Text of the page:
….Our walk was to a shallow lagoon where flamingos were feeding, their heads and necks moving rhythmically from side to side to filter the silt. A few White-cheeked Pintails were up-ending and dabbled in the shallows. There were Black-necked Stilts and a single Whimbrel. The trail led to another small beach. We spent time studying the finches here but could positively identify only Small Tree, Small Ground, and Medium Ground Finch.
….We headed back to the boat. Those for snorkelling went to the Devil's Crown, a ring of exposed sharp rocks, actually a sunken caldera, where many colourful tropical fish were seen.
….Once back aboard we set sail towards Santa Cruz. This took three hours and it was the first time we had sailed during daylight. The weather was mixed - sunbathing to start with, but there was a chill in the sea breeze after an hour on deck. Birds at sea included Waved Albatross, Audubon's Shearwater, Common Noddy, Wedge-rumped and White-vented Storm-Petrel and a single Galapagos Petrel, though none of the hoped-for whales or dolphins
Monday 11 August
….After breakfast we took the dinghies across to the pier. A bus was waiting for us to take us through open countryside and into the central highlands of the island. We travelled through the dry zone and into the humid highland zone. Our destination was the Chato Tortoise Reserve.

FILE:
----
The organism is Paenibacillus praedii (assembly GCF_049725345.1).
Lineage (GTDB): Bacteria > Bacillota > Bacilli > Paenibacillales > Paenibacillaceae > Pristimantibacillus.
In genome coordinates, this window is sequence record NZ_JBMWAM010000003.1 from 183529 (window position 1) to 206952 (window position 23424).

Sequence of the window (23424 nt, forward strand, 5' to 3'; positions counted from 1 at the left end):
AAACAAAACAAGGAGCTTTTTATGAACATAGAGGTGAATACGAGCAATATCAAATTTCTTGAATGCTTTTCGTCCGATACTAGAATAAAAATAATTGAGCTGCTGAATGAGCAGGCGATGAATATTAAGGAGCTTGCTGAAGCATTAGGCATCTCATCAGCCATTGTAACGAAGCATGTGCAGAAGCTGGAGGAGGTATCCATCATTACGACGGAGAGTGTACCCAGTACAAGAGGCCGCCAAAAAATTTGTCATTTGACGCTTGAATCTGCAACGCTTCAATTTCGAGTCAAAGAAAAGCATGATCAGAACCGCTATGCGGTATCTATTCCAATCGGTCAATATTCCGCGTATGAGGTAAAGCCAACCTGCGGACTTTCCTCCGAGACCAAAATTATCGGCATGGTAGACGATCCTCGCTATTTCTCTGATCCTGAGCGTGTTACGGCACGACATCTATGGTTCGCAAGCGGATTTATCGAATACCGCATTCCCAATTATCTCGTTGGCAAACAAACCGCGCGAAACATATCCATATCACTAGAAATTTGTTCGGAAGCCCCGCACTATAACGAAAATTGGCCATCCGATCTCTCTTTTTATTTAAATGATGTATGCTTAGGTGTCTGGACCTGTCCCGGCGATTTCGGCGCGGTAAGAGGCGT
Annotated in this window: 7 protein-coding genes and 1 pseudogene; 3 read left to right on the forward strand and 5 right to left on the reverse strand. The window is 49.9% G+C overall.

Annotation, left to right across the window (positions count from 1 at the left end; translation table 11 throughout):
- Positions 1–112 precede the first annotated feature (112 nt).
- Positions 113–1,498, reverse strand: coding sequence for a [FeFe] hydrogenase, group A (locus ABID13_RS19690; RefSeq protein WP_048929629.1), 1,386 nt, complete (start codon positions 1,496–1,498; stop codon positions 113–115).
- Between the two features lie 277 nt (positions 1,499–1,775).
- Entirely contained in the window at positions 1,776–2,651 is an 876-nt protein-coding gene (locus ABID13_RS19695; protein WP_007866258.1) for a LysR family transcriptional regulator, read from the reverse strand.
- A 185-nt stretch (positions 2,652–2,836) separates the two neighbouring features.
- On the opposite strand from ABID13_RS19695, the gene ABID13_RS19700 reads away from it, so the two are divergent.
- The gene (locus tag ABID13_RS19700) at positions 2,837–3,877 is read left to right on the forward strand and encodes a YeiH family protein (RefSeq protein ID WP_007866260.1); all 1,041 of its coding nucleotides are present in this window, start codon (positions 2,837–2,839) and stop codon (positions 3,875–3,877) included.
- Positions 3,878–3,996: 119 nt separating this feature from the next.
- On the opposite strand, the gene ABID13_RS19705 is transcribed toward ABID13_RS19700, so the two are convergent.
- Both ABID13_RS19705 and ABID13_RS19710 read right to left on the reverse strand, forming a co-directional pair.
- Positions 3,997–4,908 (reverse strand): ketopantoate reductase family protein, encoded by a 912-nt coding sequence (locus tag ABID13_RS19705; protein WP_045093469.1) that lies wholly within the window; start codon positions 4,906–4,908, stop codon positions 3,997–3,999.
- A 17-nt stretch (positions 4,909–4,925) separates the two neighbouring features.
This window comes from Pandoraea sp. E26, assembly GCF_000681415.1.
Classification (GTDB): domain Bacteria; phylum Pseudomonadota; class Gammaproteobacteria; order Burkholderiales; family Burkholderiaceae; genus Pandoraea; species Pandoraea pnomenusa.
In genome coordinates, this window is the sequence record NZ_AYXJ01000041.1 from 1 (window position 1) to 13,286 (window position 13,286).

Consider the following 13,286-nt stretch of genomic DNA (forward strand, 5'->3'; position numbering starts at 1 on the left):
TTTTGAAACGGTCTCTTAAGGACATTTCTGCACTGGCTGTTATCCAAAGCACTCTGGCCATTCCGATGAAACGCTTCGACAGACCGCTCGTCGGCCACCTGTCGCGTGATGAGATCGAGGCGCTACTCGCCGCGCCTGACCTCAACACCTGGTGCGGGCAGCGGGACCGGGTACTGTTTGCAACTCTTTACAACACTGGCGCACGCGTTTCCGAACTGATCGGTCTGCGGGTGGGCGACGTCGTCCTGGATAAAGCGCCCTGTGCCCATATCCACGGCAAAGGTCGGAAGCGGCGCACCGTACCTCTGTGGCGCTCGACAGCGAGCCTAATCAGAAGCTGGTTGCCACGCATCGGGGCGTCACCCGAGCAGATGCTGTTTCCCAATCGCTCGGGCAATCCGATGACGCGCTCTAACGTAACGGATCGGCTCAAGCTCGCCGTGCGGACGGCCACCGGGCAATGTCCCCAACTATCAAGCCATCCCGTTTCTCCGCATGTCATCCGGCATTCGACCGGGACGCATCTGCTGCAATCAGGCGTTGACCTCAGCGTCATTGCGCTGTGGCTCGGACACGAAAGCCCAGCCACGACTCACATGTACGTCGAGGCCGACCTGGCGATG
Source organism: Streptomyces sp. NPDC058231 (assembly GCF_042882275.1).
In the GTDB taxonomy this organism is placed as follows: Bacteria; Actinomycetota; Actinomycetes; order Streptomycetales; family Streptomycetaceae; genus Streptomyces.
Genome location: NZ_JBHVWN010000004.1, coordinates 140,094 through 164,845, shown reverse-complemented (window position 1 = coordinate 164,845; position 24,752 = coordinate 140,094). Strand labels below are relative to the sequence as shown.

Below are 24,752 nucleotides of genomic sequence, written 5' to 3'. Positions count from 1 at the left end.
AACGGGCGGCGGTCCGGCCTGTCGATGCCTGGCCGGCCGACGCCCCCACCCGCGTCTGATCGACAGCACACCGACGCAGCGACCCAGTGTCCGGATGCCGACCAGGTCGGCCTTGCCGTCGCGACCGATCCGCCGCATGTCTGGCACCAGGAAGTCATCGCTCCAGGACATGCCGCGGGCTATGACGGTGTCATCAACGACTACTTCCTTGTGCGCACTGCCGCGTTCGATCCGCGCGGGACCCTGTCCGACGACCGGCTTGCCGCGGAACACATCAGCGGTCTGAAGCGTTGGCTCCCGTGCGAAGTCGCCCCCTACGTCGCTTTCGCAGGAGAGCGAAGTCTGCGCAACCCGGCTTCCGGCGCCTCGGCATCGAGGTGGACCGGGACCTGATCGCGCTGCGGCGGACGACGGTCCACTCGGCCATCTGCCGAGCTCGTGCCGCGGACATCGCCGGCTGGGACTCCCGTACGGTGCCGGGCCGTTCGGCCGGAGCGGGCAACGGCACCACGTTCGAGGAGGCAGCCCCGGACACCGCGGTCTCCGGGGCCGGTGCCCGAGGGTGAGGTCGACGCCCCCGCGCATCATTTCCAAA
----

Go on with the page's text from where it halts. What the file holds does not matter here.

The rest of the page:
….We drove into a hacienda, at the edge of the reserve. A further guide was waiting here and within minutes of getting from the bus we had found our first tortoise. A second was close by, a very large male that even impressed Juan, our naturalist guide.
….The trail led into a small wood. We spent time looking at yet more finches trying to identify another one but the star bird was to be a roosting Barn Owl which was quite different in colour to those of the UK; this bird was very dark overall.
….we met again for the visit to the Charles Darwin Research Centre. Here tortoises are raised – the eggs collected, incubated and the young kept for three to five years (by which time they are about 20cm long, depending on the subspecies) before reintroduction can take place. We saw poor old ‘Lonesome George’, the last of his line, the subspecies from Pinta Island - when he dies, so does this form of tortoise.
….At the kiosk we stopped for ice creams and found many more finches, including a couple of Cactus Finches. This one was easy to identify, considering the difficulties within the Ground and Tree Finches. We walked back to the pier and soon were back aboard the Beluga. The boat set sail after we had eaten dinner.
Tuesday 12 August
….It was a glorious morning out on the deck. We were off the western side of the island of Isabela. The sun was shining and there was a gentle breeze. Many birds were passing, including a comparison in size when an Audubon’s Shearwater overtook a Waved Albatross!
….The pangas were lowered into the water. We were to go ashore close to Punto Moreno. In the water was a Galapagos Cormorant. This bird is found only on the western side of Isabela and on the westernmost island, Fernandina. It is not seen on most cruises, as the boats tend not to travel in this direction. We found three more birds on the volcanic rocks as we were about to land.
Centre and right - White-vented Storm-Petrel (Elliot's Storm-Petrel)
Wedge-rumped Storm-Petrel
(Galapagos Storm-Petrel)